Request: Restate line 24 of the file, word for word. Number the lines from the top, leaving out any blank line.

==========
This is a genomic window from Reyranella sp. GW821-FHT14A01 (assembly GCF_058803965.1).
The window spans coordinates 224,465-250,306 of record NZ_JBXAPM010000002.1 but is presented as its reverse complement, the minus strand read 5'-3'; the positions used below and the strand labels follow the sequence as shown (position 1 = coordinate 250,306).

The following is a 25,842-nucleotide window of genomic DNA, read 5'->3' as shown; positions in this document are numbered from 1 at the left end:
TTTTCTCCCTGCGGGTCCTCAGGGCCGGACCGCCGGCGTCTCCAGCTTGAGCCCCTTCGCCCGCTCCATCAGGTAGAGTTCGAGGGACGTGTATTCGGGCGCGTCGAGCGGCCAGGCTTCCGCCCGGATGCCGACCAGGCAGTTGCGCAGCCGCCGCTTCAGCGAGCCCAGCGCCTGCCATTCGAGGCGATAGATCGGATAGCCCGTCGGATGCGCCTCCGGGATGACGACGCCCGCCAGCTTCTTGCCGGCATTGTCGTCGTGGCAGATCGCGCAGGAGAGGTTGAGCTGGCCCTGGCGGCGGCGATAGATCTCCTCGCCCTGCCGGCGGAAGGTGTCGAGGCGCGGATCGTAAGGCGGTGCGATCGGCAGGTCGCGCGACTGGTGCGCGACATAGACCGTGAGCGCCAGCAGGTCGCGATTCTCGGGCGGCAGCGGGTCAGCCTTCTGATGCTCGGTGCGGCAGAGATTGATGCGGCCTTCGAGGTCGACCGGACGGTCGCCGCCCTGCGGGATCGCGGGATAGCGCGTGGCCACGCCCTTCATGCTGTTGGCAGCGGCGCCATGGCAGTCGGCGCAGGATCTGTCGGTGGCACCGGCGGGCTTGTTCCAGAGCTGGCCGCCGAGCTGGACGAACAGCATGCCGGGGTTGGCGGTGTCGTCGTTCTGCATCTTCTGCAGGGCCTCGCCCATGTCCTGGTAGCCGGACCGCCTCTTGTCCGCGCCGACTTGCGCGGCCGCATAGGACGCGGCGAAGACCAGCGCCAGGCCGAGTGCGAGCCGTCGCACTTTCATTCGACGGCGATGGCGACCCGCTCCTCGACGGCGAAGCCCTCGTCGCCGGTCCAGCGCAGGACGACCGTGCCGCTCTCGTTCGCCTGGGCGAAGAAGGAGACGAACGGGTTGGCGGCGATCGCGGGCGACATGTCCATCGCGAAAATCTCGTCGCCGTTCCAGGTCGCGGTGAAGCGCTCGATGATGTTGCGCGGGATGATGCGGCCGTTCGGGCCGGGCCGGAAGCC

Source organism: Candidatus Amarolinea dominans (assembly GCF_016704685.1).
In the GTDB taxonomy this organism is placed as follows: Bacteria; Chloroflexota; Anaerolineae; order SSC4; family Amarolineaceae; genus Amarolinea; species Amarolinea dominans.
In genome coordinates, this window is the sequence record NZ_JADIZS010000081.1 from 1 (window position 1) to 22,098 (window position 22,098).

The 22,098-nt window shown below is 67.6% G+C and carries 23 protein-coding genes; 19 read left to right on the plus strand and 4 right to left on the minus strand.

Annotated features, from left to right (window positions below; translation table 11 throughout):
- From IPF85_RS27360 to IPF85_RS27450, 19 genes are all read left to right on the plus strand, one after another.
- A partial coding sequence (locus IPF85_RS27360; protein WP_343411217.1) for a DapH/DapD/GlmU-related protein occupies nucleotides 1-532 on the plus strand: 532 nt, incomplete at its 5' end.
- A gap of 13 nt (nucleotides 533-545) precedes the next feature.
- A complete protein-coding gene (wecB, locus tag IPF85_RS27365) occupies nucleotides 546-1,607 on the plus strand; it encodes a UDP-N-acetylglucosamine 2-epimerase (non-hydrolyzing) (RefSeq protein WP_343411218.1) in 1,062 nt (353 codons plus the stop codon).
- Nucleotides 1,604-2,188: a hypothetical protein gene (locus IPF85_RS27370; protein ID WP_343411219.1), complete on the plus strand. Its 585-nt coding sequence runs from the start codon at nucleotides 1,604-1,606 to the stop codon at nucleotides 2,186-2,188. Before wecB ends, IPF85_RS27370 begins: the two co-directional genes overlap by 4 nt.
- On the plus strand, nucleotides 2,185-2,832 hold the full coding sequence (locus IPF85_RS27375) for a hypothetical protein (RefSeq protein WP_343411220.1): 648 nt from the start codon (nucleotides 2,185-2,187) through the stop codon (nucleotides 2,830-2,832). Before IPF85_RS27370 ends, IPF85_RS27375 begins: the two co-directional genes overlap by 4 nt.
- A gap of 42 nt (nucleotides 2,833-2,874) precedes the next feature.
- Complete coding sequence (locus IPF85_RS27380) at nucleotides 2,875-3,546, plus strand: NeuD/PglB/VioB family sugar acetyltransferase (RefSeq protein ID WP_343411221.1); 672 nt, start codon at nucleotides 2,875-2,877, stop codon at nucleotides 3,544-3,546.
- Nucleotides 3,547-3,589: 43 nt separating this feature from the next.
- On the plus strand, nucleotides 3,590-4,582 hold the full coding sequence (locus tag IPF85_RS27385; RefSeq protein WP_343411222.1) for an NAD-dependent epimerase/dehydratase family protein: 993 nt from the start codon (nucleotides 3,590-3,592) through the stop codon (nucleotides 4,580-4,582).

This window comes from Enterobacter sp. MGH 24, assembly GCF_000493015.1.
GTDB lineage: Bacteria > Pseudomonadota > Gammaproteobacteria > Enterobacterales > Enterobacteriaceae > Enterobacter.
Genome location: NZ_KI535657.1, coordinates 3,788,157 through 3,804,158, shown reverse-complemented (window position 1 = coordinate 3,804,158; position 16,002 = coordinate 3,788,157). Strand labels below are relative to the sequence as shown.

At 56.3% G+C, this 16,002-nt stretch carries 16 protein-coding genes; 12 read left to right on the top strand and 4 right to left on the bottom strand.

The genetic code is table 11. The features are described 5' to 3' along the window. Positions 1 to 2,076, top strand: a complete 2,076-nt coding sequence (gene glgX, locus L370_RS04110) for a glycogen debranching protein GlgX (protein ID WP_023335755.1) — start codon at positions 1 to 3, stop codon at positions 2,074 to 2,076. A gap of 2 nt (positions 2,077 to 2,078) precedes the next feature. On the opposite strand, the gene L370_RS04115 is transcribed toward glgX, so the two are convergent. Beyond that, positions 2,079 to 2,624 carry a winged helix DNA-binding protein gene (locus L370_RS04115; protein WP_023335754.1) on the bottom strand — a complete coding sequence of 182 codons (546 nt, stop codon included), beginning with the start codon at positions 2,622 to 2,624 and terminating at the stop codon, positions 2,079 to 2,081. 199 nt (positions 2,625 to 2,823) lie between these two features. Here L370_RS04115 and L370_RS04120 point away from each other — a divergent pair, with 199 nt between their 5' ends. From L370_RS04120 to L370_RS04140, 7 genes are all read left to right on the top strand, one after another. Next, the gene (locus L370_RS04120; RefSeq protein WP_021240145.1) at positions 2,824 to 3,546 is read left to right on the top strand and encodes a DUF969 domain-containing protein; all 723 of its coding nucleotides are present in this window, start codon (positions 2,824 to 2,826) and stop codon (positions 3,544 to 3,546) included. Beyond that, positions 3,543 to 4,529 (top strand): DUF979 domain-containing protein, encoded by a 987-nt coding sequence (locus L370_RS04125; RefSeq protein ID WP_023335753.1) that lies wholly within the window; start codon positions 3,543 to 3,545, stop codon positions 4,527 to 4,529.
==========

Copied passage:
The genetic code is table 11. The features are described 5' to 3' along the window. Positions 1 to 2,076, top strand: a complete 2,076-nt coding sequence (gene glgX, locus L370_RS04110) for a glycogen debranching protein GlgX (protein ID WP_023335755.1) — start codon at positions 1 to 3, stop codon at positions 2,074 to 2,076. A gap of 2 nt (positions 2,077 to 2,078) precedes the next feature. On the opposite strand, the gene L370_RS04115 is transcribed toward glgX, so the two are convergent. Beyond that, positions 2,079 to 2,624 carry a winged helix DNA-binding protein gene (locus L370_RS04115; protein WP_023335754.1) on the bottom strand — a complete coding sequence of 182 codons (546 nt, stop codon included), beginning with the start codon at positions 2,622 to 2,624 and terminating at the stop codon, positions 2,079 to 2,081. 199 nt (positions 2,625 to 2,823) lie between these two features. Here L370_RS04115 and L370_RS04120 point away from each other — a divergent pair, with 199 nt between their 5' ends. From L370_RS04120 to L370_RS04140, 7 genes are all read left to right on the top strand, one after another. Next, the gene (locus L370_RS04120; RefSeq protein WP_021240145.1) at positions 2,824 to 3,546 is read left to right on the top strand and encodes a DUF969 domain-containing protein; all 723 of its coding nucleotides are present in this window, start codon (positions 2,824 to 2,826) and stop codon (positions 3,544 to 3,546) included. Beyond that, positions 3,543 to 4,529 (top strand): DUF979 domain-containing protein, encoded by a 987-nt coding sequence (locus L370_RS04125; RefSeq protein ID WP_023335753.1) that lies wholly within the window; start codon positions 3,543 to 3,545, stop codon positions 4,527 to 4,529.